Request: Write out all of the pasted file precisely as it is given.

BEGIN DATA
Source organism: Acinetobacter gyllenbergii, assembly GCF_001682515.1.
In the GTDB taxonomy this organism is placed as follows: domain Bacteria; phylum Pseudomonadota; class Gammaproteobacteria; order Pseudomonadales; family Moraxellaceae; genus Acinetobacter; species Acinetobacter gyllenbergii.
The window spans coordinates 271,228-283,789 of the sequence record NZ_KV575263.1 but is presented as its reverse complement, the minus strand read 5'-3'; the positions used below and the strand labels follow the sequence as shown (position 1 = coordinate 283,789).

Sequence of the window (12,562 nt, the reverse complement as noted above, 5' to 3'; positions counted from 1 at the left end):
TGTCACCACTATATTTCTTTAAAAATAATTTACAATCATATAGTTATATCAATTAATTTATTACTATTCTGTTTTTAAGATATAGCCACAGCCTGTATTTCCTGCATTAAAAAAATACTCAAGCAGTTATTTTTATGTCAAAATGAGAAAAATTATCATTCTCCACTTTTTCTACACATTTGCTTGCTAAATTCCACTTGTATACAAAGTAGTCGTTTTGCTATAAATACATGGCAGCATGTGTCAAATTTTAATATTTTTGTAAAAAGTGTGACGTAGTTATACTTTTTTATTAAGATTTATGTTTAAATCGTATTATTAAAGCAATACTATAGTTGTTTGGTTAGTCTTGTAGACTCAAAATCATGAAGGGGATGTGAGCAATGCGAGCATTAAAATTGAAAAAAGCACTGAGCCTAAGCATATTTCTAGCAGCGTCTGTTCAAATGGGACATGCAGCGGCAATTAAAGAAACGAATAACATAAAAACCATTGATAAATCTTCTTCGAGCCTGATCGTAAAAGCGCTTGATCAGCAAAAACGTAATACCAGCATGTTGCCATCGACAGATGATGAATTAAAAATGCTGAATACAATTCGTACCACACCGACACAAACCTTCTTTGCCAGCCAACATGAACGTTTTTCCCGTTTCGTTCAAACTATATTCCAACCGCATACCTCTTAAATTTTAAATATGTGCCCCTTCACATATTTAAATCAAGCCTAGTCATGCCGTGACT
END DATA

Source organism: Acinetobacter gyllenbergii, assembly GCF_001682515.1.
In the GTDB taxonomy this organism is placed as follows: domain Bacteria; phylum Pseudomonadota; class Gammaproteobacteria; order Pseudomonadales; family Moraxellaceae; genus Acinetobacter; species Acinetobacter gyllenbergii.
The window spans coordinates 271,228-283,789 of the sequence record NZ_KV575263.1 but is presented as its reverse complement, the minus strand read 5'-3'; the positions used below and the strand labels follow the sequence as shown (position 1 = coordinate 283,789).

Sequence of the window (12,562 nt, the reverse complement as noted above, 5' to 3'; positions counted from 1 at the left end):
TGTCACCACTATATTTCTTTAAAAATAATTTACAATCATATAGTTATATCAATTAATTTATTACTATTCTGTTTTTAAGATATAGCCACAGCCTGTATTTCCTGCATTAAAAAAATACTCAAGCAGTTATTTTTATGTCAAAATGAGAAAAATTATCATTCTCCACTTTTTCTACACATTTGCTTGCTAAATTCCACTTGTATACAAAGTAGTCGTTTTGCTATAAATACATGGCAGCATGTGTCAAATTTTAATATTTTTGTAAAAAGTGTGACGTAGTTATACTTTTTTATTAAGATTTATGTTTAAATCGTATTATTAAAGCAATACTATAGTTGTTTGGTTAGTCTTGTAGACTCAAAATCATGAAGGGGATGTGAGCAATGCGAGCATTAAAATTGAAAAAAGCACTGAGCCTAAGCATATTTCTAGCAGCGTCTGTTCAAATGGGACATGCAGCGGCAATTAAAGAAACGAATAACATAAAAACCATTGATAAATCTTCTTCGAGCCTGATCGTAAAAGCGCTTGATCAGCAAAAACGTAATACCAGCATGTTGCCATCGACAGATGATGAATTAAAAATGCTGAATACAATTCGTACCACACCGACACAAACCTTCTTTGCCAGCCAACATGAACGTTTTTCCCGTTTCGTTCAAACTATATTCCAACCGCATACCTCTTAAATTTTAAATATGTGCCCCTTCACATATTTAAATCAAGCCTAGTCATGCCGTGACT